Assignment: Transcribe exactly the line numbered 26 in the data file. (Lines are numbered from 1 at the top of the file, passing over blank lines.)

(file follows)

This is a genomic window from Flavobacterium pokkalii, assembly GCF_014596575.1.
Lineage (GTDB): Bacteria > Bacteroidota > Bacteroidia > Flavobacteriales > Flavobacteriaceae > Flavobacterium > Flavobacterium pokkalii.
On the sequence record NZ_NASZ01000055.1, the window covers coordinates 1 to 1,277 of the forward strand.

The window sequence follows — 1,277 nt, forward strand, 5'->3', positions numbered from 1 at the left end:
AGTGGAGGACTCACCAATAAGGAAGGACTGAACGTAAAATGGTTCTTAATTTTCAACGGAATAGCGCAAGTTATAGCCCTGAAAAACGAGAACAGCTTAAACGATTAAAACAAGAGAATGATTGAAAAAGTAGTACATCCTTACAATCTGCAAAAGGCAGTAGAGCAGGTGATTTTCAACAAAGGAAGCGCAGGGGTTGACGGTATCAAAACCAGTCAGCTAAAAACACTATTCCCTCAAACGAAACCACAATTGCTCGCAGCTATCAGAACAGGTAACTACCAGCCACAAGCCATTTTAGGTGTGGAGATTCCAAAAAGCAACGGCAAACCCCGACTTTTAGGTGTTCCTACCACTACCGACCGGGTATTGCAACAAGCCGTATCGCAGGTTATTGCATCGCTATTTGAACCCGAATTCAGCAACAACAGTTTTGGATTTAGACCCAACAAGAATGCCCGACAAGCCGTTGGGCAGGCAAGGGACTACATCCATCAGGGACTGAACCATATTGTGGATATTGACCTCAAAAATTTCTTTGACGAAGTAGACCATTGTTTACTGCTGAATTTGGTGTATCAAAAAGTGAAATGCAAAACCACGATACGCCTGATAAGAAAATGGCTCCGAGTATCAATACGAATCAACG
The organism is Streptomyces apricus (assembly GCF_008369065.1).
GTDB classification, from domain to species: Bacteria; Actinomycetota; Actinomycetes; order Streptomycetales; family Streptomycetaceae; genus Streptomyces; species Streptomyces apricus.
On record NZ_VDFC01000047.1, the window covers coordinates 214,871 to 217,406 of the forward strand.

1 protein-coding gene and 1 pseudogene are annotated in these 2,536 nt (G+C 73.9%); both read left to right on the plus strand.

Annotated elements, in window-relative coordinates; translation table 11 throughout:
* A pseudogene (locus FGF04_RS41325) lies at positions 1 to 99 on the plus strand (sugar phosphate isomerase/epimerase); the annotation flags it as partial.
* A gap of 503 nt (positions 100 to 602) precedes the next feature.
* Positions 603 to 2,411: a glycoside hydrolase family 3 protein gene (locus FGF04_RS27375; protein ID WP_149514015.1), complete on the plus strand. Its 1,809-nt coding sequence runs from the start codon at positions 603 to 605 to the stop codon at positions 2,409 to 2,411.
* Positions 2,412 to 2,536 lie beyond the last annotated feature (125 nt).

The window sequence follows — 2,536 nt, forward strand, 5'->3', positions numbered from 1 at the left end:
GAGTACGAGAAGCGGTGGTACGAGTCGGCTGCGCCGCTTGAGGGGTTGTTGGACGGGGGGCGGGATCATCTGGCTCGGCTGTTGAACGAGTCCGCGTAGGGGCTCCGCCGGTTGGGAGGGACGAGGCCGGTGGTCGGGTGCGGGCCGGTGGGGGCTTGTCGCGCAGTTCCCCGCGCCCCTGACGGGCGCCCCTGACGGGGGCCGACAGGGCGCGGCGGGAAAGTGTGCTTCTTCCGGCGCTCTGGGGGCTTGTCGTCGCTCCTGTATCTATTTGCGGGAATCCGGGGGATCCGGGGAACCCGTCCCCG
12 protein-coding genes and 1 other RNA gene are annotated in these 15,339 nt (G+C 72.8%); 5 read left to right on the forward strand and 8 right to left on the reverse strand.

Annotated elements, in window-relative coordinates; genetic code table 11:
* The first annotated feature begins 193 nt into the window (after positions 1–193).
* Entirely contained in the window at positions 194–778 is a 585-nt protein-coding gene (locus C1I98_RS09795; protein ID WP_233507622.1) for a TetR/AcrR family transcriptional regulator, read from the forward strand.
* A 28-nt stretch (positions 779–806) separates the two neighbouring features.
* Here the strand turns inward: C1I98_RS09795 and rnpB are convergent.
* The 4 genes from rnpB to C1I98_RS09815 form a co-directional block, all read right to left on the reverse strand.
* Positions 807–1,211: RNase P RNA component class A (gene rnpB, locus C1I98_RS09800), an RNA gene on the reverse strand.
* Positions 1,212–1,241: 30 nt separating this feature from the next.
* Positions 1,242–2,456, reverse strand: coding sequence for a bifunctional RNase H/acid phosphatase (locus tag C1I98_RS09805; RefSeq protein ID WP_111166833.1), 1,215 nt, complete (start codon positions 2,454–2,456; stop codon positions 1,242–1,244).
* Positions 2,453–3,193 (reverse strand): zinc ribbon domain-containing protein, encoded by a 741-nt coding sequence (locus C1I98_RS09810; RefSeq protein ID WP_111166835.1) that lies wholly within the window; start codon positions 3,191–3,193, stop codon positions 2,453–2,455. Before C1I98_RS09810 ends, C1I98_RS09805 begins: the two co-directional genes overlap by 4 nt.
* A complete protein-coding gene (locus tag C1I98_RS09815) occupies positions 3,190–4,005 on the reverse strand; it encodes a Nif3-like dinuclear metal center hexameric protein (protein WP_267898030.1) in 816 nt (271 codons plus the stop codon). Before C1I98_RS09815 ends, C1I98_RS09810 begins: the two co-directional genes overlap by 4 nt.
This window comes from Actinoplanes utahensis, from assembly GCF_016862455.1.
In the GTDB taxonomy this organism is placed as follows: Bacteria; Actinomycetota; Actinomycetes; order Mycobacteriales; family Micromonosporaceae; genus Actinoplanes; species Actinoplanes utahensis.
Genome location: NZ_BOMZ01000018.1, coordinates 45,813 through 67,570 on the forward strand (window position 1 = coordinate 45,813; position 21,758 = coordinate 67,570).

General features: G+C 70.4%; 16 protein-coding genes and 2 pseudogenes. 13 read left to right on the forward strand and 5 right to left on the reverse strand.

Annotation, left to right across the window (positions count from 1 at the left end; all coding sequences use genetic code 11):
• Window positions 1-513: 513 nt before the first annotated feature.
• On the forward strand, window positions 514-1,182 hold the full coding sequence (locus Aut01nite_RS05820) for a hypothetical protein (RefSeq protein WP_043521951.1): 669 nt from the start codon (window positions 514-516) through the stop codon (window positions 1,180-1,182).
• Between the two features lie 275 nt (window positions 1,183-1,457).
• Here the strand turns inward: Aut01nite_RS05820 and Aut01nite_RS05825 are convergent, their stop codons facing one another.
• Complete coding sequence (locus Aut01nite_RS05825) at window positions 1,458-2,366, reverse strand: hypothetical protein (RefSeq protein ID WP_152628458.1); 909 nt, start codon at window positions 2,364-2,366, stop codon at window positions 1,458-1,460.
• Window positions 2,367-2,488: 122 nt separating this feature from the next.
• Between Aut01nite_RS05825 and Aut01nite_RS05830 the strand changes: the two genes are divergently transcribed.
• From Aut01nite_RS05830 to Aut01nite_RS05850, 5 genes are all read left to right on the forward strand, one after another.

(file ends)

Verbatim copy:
* Positions 1,242–2,456, reverse strand: coding sequence for a bifunctional RNase H/acid phosphatase (locus tag C1I98_RS09805; RefSeq protein ID WP_111166833.1), 1,215 nt, complete (start codon positions 2,454–2,456; stop codon positions 1,242–1,244).